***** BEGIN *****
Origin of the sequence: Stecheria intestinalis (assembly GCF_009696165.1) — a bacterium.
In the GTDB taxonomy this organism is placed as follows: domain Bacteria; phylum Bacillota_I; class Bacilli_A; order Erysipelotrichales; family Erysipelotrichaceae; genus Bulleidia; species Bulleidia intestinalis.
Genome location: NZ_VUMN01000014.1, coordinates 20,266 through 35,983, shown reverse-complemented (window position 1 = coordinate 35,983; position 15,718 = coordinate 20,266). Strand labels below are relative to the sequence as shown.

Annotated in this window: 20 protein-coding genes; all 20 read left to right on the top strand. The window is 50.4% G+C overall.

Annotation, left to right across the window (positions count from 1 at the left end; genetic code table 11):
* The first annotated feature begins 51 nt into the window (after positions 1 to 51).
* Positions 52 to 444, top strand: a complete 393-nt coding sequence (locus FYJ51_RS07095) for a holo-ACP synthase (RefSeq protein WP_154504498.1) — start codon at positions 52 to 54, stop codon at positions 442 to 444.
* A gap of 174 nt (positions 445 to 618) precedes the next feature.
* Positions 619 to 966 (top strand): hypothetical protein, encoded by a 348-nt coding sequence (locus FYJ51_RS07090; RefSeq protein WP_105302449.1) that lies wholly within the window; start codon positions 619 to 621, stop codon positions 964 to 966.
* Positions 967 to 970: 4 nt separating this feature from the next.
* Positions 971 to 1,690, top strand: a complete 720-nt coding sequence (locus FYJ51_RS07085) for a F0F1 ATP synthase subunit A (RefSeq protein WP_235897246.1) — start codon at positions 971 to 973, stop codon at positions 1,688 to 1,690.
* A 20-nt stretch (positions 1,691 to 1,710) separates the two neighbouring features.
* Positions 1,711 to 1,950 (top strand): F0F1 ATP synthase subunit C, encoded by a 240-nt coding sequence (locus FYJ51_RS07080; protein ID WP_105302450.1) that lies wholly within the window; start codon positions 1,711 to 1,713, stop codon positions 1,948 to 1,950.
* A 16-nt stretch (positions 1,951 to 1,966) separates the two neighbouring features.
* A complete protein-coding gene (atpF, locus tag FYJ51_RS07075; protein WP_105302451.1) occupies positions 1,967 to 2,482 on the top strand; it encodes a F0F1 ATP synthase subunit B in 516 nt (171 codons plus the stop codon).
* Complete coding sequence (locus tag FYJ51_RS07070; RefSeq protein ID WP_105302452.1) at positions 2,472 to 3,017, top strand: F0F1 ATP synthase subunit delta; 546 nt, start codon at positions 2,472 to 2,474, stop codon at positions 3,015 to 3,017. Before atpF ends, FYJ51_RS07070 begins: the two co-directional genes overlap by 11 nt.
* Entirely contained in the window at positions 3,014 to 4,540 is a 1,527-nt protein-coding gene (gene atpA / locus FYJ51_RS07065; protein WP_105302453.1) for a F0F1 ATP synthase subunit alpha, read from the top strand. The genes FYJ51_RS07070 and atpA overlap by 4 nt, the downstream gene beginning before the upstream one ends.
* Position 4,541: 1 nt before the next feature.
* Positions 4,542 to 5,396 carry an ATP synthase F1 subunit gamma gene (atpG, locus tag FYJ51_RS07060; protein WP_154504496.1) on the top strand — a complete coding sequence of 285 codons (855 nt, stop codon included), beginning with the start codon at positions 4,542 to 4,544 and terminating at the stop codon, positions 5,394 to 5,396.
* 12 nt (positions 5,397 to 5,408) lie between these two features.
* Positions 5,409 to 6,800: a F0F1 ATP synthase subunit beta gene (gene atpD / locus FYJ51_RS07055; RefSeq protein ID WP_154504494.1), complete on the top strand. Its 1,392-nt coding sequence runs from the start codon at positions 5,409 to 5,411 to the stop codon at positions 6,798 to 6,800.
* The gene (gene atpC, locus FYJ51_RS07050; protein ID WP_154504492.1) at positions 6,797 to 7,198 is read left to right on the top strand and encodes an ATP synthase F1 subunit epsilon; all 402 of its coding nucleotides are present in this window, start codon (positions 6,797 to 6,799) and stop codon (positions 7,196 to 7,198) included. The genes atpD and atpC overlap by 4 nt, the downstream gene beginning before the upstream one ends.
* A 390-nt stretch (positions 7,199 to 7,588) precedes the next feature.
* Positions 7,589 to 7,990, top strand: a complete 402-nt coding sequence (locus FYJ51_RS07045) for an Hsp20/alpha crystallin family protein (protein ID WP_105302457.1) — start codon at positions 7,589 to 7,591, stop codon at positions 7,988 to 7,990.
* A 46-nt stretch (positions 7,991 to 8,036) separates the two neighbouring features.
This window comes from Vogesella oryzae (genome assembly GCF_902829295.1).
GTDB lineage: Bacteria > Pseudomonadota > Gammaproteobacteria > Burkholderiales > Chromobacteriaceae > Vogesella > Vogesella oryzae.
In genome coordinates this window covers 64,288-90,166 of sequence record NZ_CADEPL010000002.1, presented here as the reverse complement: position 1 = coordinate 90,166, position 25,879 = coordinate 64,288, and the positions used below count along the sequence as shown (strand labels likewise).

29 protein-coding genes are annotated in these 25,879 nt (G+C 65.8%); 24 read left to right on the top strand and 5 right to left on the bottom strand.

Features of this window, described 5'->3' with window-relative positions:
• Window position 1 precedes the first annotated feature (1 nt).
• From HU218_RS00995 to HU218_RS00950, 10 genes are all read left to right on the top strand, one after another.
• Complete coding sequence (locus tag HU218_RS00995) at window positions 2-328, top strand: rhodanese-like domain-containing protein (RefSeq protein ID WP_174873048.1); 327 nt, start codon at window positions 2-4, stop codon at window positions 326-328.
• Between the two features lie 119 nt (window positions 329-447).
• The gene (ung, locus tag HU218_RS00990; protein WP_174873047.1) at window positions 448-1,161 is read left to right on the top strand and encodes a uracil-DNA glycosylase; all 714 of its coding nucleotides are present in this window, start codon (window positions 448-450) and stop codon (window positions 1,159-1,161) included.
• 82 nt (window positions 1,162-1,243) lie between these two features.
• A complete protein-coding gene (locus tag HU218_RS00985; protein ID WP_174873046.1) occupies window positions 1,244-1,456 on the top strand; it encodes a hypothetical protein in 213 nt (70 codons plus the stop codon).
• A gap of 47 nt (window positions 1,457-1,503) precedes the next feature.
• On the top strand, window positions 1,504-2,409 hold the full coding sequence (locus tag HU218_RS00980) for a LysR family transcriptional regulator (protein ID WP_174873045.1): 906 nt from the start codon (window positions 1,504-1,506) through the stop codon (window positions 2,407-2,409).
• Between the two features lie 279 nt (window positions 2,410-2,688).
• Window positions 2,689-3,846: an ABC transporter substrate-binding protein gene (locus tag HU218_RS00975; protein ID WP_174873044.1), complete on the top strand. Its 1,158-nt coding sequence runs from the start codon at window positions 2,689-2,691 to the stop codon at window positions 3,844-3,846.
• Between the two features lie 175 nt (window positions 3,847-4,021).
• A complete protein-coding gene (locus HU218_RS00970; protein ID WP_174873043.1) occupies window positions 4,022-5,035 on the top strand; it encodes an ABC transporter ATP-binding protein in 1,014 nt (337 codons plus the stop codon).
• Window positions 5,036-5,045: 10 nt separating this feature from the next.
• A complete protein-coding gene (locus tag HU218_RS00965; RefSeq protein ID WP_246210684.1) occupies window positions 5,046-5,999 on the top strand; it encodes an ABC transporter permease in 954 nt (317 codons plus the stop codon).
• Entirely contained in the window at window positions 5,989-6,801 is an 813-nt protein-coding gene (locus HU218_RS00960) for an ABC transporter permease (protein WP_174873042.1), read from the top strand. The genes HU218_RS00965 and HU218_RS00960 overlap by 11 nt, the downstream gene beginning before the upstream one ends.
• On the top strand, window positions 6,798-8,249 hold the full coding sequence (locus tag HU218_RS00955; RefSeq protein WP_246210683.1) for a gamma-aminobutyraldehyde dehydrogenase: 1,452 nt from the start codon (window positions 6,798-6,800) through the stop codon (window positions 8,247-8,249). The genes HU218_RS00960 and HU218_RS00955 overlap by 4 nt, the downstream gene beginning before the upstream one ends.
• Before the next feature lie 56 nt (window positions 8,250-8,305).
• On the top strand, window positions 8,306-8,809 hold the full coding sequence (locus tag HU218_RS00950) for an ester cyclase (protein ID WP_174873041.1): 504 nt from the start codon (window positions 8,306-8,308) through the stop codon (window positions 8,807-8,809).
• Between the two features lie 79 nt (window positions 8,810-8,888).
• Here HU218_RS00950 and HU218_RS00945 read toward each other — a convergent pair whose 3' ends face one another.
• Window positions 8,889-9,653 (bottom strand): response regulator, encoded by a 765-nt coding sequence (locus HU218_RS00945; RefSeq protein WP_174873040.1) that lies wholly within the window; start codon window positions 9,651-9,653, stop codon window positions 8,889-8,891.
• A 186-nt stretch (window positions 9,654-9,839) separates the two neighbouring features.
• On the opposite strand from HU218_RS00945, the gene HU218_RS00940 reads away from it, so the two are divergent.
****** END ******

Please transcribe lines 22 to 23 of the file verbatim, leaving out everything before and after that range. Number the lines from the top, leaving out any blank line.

* The gene (gene atpC, locus FYJ51_RS07050; protein ID WP_154504492.1) at positions 6,797 to 7,198 is read left to right on the top strand and encodes an ATP synthase F1 subunit epsilon; all 402 of its coding nucleotides are present in this window, start codon (positions 6,797 to 6,799) and stop codon (positions 7,196 to 7,198) included. The genes atpD and atpC overlap by 4 nt, the downstream gene beginning before the upstream one ends.
* A 390-nt stretch (positions 7,199 to 7,588) precedes the next feature.